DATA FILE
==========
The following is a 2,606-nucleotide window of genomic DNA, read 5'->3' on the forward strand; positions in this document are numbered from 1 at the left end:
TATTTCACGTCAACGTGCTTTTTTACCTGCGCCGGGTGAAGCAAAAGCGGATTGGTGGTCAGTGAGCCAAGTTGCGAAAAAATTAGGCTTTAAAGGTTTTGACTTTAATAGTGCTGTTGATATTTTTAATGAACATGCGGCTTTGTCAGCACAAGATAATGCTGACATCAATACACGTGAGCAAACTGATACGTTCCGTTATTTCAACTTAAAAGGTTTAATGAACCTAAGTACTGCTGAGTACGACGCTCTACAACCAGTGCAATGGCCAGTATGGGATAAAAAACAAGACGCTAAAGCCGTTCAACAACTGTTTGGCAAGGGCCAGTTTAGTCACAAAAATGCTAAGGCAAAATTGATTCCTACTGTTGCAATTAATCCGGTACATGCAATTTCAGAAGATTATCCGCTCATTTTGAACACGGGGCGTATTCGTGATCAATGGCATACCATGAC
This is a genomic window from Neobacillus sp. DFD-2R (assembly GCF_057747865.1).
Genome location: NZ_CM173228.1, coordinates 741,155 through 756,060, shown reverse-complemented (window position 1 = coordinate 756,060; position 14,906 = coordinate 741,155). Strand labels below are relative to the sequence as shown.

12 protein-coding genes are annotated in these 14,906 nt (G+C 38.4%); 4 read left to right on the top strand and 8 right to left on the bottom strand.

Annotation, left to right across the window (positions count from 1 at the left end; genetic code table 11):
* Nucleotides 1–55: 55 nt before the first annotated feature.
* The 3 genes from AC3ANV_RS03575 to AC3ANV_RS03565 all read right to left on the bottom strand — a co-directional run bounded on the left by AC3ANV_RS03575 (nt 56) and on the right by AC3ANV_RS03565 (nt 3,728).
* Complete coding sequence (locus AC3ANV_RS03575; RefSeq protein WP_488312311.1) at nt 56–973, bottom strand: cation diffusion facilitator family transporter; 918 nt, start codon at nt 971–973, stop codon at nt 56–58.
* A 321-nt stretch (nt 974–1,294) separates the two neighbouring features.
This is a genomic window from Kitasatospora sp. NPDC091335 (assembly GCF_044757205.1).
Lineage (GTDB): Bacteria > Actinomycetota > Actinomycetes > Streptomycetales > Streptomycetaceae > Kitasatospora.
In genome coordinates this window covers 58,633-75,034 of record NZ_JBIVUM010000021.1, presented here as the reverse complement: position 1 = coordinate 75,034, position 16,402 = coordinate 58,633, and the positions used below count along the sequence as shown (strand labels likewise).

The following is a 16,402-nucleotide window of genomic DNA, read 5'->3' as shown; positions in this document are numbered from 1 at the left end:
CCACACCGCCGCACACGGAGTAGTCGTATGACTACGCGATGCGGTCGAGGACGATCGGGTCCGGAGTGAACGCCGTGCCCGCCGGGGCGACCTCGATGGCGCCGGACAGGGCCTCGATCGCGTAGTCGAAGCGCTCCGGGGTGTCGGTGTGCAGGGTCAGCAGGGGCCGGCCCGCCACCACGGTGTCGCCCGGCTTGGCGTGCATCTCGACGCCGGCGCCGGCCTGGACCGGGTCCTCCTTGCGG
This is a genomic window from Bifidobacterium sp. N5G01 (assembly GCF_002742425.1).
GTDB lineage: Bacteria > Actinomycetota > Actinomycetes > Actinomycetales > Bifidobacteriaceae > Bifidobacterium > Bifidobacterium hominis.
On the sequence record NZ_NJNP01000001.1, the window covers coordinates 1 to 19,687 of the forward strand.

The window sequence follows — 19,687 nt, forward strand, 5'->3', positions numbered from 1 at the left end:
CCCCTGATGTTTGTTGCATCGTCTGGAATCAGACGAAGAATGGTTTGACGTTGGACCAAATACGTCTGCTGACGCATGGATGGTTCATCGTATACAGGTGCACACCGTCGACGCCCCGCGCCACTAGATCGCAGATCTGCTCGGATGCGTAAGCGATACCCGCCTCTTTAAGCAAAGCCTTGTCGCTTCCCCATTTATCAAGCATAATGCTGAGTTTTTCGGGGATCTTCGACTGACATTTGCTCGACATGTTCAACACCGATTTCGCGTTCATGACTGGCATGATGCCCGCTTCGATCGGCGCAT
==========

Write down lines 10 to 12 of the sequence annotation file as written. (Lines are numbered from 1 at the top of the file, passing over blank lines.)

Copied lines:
* A 321-nt stretch (nt 974–1,294) separates the two neighbouring features.
This is a genomic window from Kitasatospora sp. NPDC091335 (assembly GCF_044757205.1).
Lineage (GTDB): Bacteria > Actinomycetota > Actinomycetes > Streptomycetales > Streptomycetaceae > Kitasatospora.